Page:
In the wake of multiple skilled nursing facility closures in the state, legislators in South Dakota on Monday moved to relax rules that govern the process of redistributing licensed nursing home beds.
The Jamestown Sun first reported the news.
The Interim Rules Review Committee of the Legislature voted unanimously in favor of the changes, which ease restrictions on the transfer of available bed licenses to new operators. Prior to the move, skilled nursing facilities had to submit documentation — including audits and community support letters — to obtain additional beds, the Sun noted.
In fact, due to a 1988 moratorium on nursing home construction, the Mount Rushmore State went around three decades without SNF construction, until a new development opened in 2017.
Legislators felt the moratorium, which was enacted at the same time that South Dakota repealed its certificate of need (CON) requirements, was necessary to control increasing long-term care costs for the state, Tom Martinec, deputy secretary at the state’s Department of Health (DOH), told Skilled Nursing News at the time.
The redistribution process arose from a shift in population centers that resulted in a lack of SNF beds where they were needed, he explained.
“In 2012 the state implemented a mechanism to redistribute unused beds to identified areas of need through the statutory Request for Proposals (RFP) process,” Martinec wrote. “This was a measure that was intended to incorporate some flexibility into the moratorium.”
The bed redistribution process in South Dakota involved facilities bidding for unused beds, which included ones from facilities that had closed since 2005 — as well as beds that were voluntarily relinquished by facilities participating in the Access Critical Program, which helps South Dakota’s rural hospitals in the changing health care environment. There were some restrictions; beds could only be moved within 15 miles, for instance.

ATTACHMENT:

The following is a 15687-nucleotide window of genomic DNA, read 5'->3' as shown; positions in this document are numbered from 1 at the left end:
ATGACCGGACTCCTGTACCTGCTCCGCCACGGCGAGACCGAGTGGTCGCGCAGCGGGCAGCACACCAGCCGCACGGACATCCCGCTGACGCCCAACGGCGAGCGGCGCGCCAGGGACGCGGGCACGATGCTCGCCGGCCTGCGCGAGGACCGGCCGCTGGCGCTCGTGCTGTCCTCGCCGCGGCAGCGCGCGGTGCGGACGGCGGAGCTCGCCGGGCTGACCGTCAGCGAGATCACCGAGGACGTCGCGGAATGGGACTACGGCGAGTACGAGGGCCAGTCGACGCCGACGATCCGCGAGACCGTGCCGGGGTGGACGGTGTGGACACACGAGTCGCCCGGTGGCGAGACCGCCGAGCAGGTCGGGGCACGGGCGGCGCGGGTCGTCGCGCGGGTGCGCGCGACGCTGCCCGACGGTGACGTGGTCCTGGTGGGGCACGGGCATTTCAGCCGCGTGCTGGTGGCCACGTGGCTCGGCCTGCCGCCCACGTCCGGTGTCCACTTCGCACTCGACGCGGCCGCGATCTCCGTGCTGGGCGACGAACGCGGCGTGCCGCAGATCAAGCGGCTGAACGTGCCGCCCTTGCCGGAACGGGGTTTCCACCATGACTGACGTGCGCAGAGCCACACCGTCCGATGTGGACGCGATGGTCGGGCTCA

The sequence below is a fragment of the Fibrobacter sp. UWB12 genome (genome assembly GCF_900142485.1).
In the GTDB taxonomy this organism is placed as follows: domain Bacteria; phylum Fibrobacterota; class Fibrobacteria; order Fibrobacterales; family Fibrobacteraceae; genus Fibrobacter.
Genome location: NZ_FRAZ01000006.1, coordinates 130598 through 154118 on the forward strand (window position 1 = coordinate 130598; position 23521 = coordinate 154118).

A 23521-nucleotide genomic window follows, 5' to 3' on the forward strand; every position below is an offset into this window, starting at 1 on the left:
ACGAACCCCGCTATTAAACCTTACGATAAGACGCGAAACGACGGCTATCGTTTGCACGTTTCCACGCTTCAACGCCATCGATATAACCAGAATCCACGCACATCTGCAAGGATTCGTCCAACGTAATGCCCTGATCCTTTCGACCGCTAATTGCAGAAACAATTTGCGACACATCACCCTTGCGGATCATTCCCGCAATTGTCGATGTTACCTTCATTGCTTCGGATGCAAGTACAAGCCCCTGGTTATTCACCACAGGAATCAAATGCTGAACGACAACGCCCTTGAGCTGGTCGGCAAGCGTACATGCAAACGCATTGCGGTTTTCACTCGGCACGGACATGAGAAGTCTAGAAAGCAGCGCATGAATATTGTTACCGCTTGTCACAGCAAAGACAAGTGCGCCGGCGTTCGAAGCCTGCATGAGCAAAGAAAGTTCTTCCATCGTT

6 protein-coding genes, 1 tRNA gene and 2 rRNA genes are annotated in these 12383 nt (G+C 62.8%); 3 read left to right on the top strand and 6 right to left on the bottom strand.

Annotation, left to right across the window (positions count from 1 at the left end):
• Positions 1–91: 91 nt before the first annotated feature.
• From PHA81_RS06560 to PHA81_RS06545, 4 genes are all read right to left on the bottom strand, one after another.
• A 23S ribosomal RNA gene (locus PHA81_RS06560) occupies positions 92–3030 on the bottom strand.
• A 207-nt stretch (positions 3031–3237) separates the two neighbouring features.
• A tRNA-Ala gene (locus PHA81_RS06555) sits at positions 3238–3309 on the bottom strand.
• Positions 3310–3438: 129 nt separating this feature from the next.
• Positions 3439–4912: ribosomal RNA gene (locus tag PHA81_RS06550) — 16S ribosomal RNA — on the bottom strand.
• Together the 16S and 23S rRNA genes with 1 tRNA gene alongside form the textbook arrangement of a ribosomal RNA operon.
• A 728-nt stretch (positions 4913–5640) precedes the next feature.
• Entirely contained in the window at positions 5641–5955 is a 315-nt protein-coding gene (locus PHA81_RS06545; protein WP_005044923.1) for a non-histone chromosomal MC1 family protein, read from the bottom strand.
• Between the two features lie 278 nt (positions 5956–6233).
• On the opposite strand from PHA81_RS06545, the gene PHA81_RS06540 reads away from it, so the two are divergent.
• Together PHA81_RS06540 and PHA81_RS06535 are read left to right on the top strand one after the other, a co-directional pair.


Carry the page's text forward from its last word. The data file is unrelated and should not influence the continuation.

On Monday, Martinec told the committee that though the process had appeared to work since its 2012 implementation, it had recently led to complications and confusion amid the SNF industry’s struggles, the Sun reported. Several facilities in the state have closed, with The New York Times doing a deep dive on the impact of the shuttering of one of the facilities.
Industry leaders in the state pointed to the challenges of low Medicaid reimbursement; the sudden implosion of the Wood Ridge, N.J.-based Skyline Healthcare, which operated 19 facilities in South Dakota, also contributed to the state’s SNF issues.
As a result, the DOH has a pool of 400 beds that have yet to be distributed, with lawmakers hoping that the rule changes will create an easier path for existing operators to increase their capacity, Martinec told legislators.
The legislators were in favor, and state Sen. Lance Russell described the old regulations as “arbitrary,” the Sun reported.
“We’re so interested in turning over this type of authority to the executive branch so we don’t have to make a decision and we create a crisis situation,” he said, referring to the closure of facilities in the state. “All of a sudden, it becomes an emergency that we have to allocate an exorbitant amount of money to solve.”
Mark Deak, the executive director of the nursing home trade group South Dakota Health Care Association, stressed in a statement provided to SNN that the primary cause of the closures is the shortfall in Medicaid reimbursement.
“Until providers are reimbursed at adequate levels, the threat of more closures will remain,” Deak said in the statement. “Even after recent increases in reimbursement, providers still lose an average of $42.33 for each Medicaid resident per day of care. Statewide, costs of unreimbursed care total more than $48 million annually.”